Torrance Gibson, the nation’s No. 1 dual threat quarterback recently tweeted this little gem to the nation's No. 1 running back, Damien Harris:
— Torrance Gibson (@quick_tg6) March 18, 2014
The tweet should get fans of programs pursuing the duo excited. It’s not often a team lands two top recruits at the quarterback and running back positions. So it got me thinking, when was the last time the Buckeyes had two No. 1 recruits operating in the backfield together?…and how did that pan out?
In order to find out, its necessary to go back to 2008. Buckeye Nation was abuzz with anticipation after all-everything recruit, Terrelle Pryor, pledged his—albeit delayed—allegiance to the Buckeyes. Fans salivated at the thought of having the 6’6’’, 235 pound dual threat running the offense, but it was who he would be paired with that whipped Columbus into a frenzy; running back, Chris “Beanie” Wells.
The former No. 1 recruit was ready to begin his junior season after a stellar sophomore campaign. In his second season, Beanie rushed for 1,609 yards and 15 TDs. And just like that…the Buckeyes looked to have one of the most dangerous backfields in the country.
Of course Terrelle had yet to prove anything at the college level, and it looked as though he’d have to wait to get his shot. Returning was senior quarterback Todd Boeckman, a player who led the Buckeyes on an improbable national championship run the year prior.
Boeckman would start the first two games against Youngstown State and Ohio University before laying an egg in an embarrassment at the Coliseum. The 35-3 loss forced Tressel to shake things up, inserting Pryor into the starting lineup against Troy. Terrelle’s performance lived up to the billing, going 10-16 for 139 yards and 4 TDs.
The Pryor era had officially arrived, but fans would have to wait until the following week for the Pryor/Wells hydra to be unleashed. Downed with turf toe in the team’s first tilt, Wells was out of commission for the most of the squad's first four games.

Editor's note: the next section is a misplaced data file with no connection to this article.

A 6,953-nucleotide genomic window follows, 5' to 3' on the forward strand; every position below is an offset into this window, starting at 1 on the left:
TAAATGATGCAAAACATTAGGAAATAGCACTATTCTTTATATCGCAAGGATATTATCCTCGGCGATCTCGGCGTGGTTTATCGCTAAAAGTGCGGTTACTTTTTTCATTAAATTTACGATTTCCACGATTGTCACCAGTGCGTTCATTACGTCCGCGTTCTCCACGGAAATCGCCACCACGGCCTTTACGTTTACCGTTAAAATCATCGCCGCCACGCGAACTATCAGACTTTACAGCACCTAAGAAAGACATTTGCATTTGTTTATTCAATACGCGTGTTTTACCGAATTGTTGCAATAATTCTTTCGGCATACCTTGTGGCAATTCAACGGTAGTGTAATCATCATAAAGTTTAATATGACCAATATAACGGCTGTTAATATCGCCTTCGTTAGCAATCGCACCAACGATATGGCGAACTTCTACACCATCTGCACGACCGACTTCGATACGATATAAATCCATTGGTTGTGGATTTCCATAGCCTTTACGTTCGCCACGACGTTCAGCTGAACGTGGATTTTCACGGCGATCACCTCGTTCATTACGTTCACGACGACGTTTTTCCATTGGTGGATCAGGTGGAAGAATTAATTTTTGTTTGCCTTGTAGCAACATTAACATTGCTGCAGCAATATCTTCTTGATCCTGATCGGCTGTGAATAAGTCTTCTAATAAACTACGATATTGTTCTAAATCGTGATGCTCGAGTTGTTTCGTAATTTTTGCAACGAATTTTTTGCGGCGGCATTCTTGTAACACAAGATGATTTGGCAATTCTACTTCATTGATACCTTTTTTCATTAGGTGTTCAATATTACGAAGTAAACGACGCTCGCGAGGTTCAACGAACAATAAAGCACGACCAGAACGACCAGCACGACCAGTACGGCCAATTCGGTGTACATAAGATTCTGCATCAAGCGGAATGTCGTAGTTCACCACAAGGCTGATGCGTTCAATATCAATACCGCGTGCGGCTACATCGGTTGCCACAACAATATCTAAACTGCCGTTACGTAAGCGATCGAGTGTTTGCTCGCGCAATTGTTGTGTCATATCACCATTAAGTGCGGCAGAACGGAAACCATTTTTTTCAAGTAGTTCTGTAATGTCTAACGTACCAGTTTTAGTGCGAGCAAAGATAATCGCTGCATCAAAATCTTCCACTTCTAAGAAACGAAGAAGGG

In week five fans would finally get a glimpse of the two...and they delivered. Against the Gophers the power couple rolled up 66% of the team’s total offense and had a hand in 21 of the squad’s 34 points.
But, it was the next week against Wisconsin that truly proved how dangerous the two could be. Pryor and Wells accounted for 95% of the team’s offense but highlighting that stat would be burying the lead. It was the threat of either player charging into the endzone at the end of the game that ultimately won it for the Buckeyes.
Down 13-17 with roughly a minute left to play, Pryor rolled to his left with Wells trailing him for a potential pitch. Tasked with accounting for both players, Wisconsin’s defense flinched. All it took was a shoulder shimmy for a defender to bite on Wells and Pryor had a clear path to the endzone. Game. Blouses.
The win kept Ohio State’s national championship hopes alive, but not for long. Three weeks later, those aspirations were dashed by a 13-6 loss to Penn State in the ‘Shoe. Still, the two helped power an impressive season that saw wins against No. 20 Michigan State, No. 24 Northwestern and Michigan (a 42-7 throttling).
In all, Pryor and Wells’ campaign together was more than impressive. The two accounted for 69% of the team’s total yardage, and 26 of the squad’s 42 total TDs.
Not all top recruits pan-out, but Wells and Pryor certainly did. The speed and power combination was a veritable force for most of 2008. Unfortunately that was the only season they spent together. Imagine what could have been with more than 10 episodes of the Pryor/Wells road show.
Gibson and Harris have that chance. If they commit to the same school AND if they're half as deadly as Pryor and Wells, the college football world is in for a treat.